Thursday, December 10, 2009

It's Cold Outside

Journal for Christa—
Gayla posted on Facebook, “BABY, it’s cold outside.” When it’s cold in Arkansas, it’s REALLY COLD in Colorado. Yesterday’s dusky landscape looked like a chalk and charcoal drawing with barren trees silhouetted black against a gray sky with fine, white snow swirling dervishly in the foreground. It was hauntingly beautiful and, because of the season, took me back to a Christmas letter written years ago—
It was frigid cold. As the man lowered his head and wrapped his coat closer about himself, he pondered over the events of the previous days and months. Strange they were to him, and now this: this trip, the cold. He glanced up at the woman. She leaned somewhat forward on the donkey. She stared ahead silently. “Could this be?” he thought. “It all seemed a dream. Yet the angel had said it was true. It was all so difficult to understand.” Why had his life suddenly become so overwhelming, so bizarre? “Could this possibly be God’s plan?”
They wound through the narrow street which funneled the wind, blasting it into their faces. A thousand questions came to his mind. Finally the street opened into a courtyard and the inn beyond. The muscles in the woman’s face relaxed. The man hastened his pace. “I’ll help you down,” he said. She was clumsy; she was silent.
“The inn is full?” questioned the man unbelievingly. “How could this be? Couldn’t there have at least been a place for them? The stable? Cold, drafty.” Burdened with such thoughts, he slowly shook his head and led the woman silently toward the stable door.
“At least the stable is shelter.” The man made a place for the woman. He wrapped a blanket around her. She was silent. He waited. He wondered about his God. He wondered about the child. He wondered about the woman, who knew nothing of having babies, and of himself who knew even less.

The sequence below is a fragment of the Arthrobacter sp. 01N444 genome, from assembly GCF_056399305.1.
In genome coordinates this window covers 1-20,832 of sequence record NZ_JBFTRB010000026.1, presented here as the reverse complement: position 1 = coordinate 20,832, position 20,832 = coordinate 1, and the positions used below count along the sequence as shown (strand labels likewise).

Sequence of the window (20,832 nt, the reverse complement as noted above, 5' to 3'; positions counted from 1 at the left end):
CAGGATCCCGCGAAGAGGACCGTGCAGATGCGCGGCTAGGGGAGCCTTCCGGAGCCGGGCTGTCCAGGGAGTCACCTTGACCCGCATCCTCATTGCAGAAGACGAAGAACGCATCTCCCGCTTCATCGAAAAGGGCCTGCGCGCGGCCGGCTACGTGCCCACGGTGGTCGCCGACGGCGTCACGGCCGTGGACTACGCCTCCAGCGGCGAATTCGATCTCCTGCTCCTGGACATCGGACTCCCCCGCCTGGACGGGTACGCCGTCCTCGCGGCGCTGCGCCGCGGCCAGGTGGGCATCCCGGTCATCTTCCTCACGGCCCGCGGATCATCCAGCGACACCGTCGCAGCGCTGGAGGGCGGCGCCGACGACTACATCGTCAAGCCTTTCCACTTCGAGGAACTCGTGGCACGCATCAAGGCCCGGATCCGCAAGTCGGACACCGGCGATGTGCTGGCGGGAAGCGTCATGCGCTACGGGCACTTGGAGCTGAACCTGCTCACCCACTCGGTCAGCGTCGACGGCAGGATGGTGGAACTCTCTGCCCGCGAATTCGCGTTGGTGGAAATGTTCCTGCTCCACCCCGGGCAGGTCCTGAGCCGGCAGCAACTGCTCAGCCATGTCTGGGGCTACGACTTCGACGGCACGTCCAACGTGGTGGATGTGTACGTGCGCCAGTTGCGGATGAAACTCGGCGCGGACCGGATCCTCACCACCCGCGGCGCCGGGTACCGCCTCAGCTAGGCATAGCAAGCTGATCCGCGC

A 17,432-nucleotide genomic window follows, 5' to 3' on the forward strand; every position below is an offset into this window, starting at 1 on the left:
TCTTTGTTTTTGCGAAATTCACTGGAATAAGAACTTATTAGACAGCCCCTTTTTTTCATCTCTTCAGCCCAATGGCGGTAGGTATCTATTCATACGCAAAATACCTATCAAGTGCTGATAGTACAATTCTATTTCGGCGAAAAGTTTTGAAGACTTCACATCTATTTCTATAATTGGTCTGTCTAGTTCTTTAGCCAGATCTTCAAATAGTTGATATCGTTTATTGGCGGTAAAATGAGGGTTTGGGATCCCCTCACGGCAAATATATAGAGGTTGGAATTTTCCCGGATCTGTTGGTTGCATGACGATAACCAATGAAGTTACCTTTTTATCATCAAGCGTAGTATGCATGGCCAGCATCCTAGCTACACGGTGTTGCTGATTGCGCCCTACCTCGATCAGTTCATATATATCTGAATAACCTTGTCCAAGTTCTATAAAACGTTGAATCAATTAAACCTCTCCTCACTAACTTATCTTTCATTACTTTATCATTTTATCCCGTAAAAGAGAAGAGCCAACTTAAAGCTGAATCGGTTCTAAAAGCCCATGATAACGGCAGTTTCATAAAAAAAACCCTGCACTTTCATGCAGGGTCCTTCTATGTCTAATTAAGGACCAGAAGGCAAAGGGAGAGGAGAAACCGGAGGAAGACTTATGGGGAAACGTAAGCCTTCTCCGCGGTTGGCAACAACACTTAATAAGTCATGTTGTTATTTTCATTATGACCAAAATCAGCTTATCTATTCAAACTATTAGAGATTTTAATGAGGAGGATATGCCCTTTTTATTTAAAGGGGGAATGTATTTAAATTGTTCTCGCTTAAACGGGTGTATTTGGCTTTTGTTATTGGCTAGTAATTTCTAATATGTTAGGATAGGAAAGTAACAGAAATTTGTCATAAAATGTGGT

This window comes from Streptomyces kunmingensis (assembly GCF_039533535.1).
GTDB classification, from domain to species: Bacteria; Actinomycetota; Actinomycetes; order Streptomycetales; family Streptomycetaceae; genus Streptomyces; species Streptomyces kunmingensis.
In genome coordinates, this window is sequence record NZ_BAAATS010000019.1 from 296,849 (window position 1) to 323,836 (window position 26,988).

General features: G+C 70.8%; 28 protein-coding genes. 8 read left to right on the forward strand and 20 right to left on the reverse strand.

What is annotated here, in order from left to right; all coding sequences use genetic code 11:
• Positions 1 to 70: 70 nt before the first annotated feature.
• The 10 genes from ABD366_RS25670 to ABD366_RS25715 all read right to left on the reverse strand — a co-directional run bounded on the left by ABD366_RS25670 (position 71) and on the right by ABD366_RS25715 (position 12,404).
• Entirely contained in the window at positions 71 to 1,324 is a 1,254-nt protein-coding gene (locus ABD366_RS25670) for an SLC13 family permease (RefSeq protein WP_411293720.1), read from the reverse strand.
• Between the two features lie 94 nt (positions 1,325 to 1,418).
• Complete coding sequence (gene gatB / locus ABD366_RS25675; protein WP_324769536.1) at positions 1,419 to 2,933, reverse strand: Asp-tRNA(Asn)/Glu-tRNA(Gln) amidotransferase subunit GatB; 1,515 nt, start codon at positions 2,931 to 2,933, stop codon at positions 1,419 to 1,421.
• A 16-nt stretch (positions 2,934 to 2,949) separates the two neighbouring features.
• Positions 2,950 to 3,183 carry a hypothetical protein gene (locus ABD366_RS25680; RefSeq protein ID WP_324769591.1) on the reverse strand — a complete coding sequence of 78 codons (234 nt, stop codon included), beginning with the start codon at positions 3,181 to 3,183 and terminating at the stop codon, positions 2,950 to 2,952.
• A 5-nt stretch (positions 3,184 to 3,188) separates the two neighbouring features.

Far into the night the child was delivered. If the woman had looked pale in the street, she was paler now. The man wiped off the child and wrapped Him in strips of cloth. The woman looked intently at the man. Her pale face wore a faint smile. He smiled. All was silent—
Written about 20 years ago, this was a rather difficult piece to locate. That year’s Christmas letter ended with this paragraph: With the joviality of the Christmas season, perhaps, we sometimes forget the atmosphere of that first Christmas. This year has brought difficult times for many of our friends and relatives. This was written with those of us in mind who have at times sat and wondered about our God. We are not alone. Surely, Joseph, in his time, had moments he felt confused about his life and the God who directed it. 

Monday, December 7, 2009


Journal for Christa—

We watched Up last week. Billed as a children’s movie, it’s anything but. I saw a lot of people I’ve known in Up—people who desperately wanted children and couldn’t, people who passed away long before this world was ready to let them go. I saw myself. It’s really a story of life—the bad, the good, the fleeting.

It’s a story of promises made but not quite kept, of noticing the joy in the mundane, of rebounding when things just don’t turn out like you expect. It’s about the human spirit, a residual—I think—of being created in God’s image.

In story we sometimes get the idea that what makes life significant are the adventures—great vacations, important discoveries, changing the world; and we forget to paint a dream on the wall, to look at the person we’re eating with, to gaze at the clouds, and to dance around the room.
Up isn’t just about relationships, it’s also a story about letting go—of knowing when to move on from the past, the familiar, the comfortable—of when to grasp a new adventure.

Though it wasn’t what I expected, I liked Up, and my favorite part was when the old, childless man realized something the father never did: the immense value of sitting on the curb, counting red cars.
Chris, Stef, Flora, and Scout were here this week. We didn’t “do” anything. Jay and Flora ran the train around the Christmas tree, we ate tons of food, we visited with friends and lots of family. It was a wonderful week. I graded not one paper, only looked at French briefly, and took Flora out to the ponds to see the fish “sleeping.”

Now today, the train sits silently under the tree, and research papers sit in my gmail box. It’s time to move to the very ordinary things of life. But, Saturday we’ll go dancing.